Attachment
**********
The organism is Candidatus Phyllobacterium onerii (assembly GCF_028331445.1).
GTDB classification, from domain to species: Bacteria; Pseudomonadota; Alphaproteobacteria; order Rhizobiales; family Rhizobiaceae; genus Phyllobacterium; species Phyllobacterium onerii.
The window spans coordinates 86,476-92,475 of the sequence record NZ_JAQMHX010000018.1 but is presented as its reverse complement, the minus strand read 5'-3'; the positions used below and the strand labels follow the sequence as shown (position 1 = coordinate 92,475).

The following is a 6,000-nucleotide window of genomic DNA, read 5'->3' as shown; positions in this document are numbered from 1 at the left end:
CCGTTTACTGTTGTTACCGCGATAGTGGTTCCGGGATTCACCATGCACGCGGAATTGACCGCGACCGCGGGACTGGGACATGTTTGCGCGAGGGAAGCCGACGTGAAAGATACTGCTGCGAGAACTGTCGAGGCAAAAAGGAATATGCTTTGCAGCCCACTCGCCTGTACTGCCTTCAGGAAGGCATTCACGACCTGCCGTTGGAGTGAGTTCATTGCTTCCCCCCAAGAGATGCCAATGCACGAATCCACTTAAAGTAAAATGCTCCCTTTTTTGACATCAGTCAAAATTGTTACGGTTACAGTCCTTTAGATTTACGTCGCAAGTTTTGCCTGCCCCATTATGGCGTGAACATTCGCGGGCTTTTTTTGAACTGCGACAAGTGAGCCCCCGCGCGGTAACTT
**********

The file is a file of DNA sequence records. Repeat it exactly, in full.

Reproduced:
The organism is Candidatus Phyllobacterium onerii (assembly GCF_028331445.1).
GTDB classification, from domain to species: Bacteria; Pseudomonadota; Alphaproteobacteria; order Rhizobiales; family Rhizobiaceae; genus Phyllobacterium; species Phyllobacterium onerii.
The window spans coordinates 86,476-92,475 of the sequence record NZ_JAQMHX010000018.1 but is presented as its reverse complement, the minus strand read 5'-3'; the positions used below and the strand labels follow the sequence as shown (position 1 = coordinate 92,475).

The following is a 6,000-nucleotide window of genomic DNA, read 5'->3' as shown; positions in this document are numbered from 1 at the left end:
CCGTTTACTGTTGTTACCGCGATAGTGGTTCCGGGATTCACCATGCACGCGGAATTGACCGCGACCGCGGGACTGGGACATGTTTGCGCGAGGGAAGCCGACGTGAAAGATACTGCTGCGAGAACTGTCGAGGCAAAAAGGAATATGCTTTGCAGCCCACTCGCCTGTACTGCCTTCAGGAAGGCATTCACGACCTGCCGTTGGAGTGAGTTCATTGCTTCCCCCCAAGAGATGCCAATGCACGAATCCACTTAAAGTAAAATGCTCCCTTTTTTGACATCAGTCAAAATTGTTACGGTTACAGTCCTTTAGATTTACGTCGCAAGTTTTGCCTGCCCCATTATGGCGTGAACATTCGCGGGCTTTTTTTGAACTGCGACAAGTGAGCCCCCGCGCGGTAACTT